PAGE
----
3 to Watch: The 'Streak-busting Royals' edition

 Most baseball people who have seen the Royals believe they're improved.  (USATSI)
Most baseball people who have seen the Royals believe they're improved. (USATSI)

First, the Royals went to Atlanta, where the Braves had a nine-game winning streak. Before the Royals left town, the streak was over.

Then, the Royals went to Boston, where the Red Sox had won six in a row and had a city's emotions behind them. When the Royals left town late Sunday night, the emotions remained but the streak was over.

So shouldn't the Royals now be headed for Milwaukee, where the Brewers have won seven in a row?

Sorry. Detroit will have to do, even though the Tigers' current streak is a four-game losing streak.

That's fine, really, because if the Royals are going to convince people that they really are different this year, then the Tigers are the team to do it against.

Most baseball people who have seen the Royals believe they're improved. Few if any believe they can seriously challenge the Tigers in the American League Central, even though the Tigers are off to another sluggish start to the season.

The Royals went 5-13 against the Tigers last year. They haven't won a season series from the Tigers since 2008, which is also the last time the Royals finished ahead of the Tigers in the standings. That year, the Royals were fourth and the Tigers were fifth.

The Tigers have been to the ALCS twice and to the World Series once in the four years since. The Royals have lost at least 90 games every year.

This was going to be the year it was different, and so far the Royals have been very different.

A year ago, their rotation was so bad that they led the American League in innings pitched by their bullpen. Three weeks in this year, Royals relievers have the FEWEST innings pitched in baseball.

As he did with the Rays, James Shields' influence has been felt through the entire rotation.

"He's helped turn it around," Royals outfielder Jeff Francoeur said.

The Royals believe it is turning around. Winning a series in Detroit, at the end of what figures to be their most challenging trip of the season, would help prove it.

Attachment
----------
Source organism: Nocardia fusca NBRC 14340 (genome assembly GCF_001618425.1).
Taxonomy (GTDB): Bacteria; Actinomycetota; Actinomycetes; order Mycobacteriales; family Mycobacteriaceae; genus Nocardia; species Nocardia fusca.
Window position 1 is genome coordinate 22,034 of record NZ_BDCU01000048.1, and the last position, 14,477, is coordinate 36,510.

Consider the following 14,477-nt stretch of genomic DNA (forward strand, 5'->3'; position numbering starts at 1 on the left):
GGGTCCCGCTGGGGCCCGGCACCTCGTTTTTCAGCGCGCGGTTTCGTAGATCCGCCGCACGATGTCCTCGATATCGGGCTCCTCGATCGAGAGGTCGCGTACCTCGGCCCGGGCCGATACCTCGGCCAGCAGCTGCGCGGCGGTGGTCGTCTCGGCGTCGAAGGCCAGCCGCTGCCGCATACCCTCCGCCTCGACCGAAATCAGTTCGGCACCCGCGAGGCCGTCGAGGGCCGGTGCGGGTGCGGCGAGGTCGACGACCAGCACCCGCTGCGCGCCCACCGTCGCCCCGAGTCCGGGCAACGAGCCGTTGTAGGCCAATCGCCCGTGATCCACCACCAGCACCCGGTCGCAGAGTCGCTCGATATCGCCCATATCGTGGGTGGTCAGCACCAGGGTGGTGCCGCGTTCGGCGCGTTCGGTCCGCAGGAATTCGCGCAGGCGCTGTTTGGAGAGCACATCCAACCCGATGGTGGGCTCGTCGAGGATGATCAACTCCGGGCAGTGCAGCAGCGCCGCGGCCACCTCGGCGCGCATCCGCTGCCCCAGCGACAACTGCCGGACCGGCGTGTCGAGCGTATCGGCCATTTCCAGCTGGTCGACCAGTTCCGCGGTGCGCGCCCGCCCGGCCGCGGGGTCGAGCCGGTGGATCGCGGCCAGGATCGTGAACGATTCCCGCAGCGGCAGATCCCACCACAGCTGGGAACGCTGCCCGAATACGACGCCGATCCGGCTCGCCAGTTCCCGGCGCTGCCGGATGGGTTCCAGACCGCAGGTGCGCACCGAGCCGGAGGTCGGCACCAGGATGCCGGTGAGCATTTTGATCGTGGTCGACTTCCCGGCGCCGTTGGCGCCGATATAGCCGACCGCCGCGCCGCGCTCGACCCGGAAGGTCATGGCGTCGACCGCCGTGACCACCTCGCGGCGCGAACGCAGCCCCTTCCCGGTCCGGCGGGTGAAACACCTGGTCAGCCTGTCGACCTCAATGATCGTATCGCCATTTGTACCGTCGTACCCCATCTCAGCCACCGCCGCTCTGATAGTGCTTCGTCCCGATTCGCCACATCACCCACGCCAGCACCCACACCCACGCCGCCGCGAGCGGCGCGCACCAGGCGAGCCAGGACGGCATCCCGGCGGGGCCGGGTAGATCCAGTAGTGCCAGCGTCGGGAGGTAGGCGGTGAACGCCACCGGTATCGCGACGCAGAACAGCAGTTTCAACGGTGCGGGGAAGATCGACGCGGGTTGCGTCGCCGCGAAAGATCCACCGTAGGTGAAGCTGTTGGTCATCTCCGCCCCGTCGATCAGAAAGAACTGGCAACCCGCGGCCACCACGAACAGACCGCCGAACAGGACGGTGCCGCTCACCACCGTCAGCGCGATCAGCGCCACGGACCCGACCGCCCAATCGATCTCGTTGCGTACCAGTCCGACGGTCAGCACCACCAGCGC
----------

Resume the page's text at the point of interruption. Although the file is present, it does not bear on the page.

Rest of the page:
On to 3 to Watch:

1. Before Sunday, the Brewers didn't have the longest current win streak in baseball. The Rockies did. The Rockies? Yeah, and they had an 8-0 record at home, with a 2.59 ERA at Coors Field. And they'd allowed just three home runs. So should we take them seriously? Ask again after the series that begins with Braves at Rockies, Monday night (8:40 ET) at Coors Field. The Braves have hit more home runs than any team in baseball (the Rockies are second).

2. The Brewers were only 2-8 when they began their current winning streak, something that doesn't happen all the time. In fact, the Elias Sports Bureau figured out that the last team to start 2-8 and immediately win six in a row was the 1977 Yankees. Now the Milwaukee streak is seven, which Elias reports is the longest ever for a team immediately after starting 2-8. The Brewers have a chance to make it eight in Brewers at Padres, Monday night (10:10 ET) at Petco Park. Brewers PR man Mike Vassallo reports that the Brewers haven't won eight straight since August 2008 (when CC Sabathia had two of the wins). On the other hand, Vassallo also reports that the Brewers are just 9-18 all-time at Petco (tied with the Mets for the worst winning percentage by any visiting National League team).

3. While the Royals credit Shields for helping change their rotation, they haven't helped him win the games that he has started. They're 1-3 in his first four starts, but they've scored just five runs total in the three losses. Shields (and the Royals hitters) get another chance in Royals at Tigers, Thursday afternoon (1:05 ET) at Comerica Park. The only problem? Anibal Sanchez starts for the Tigers. In two career starts against the Royals, both last season, Sanchez pitched 16 innings and allowed just one run. But remember, the Royals would like to think that this year is different.

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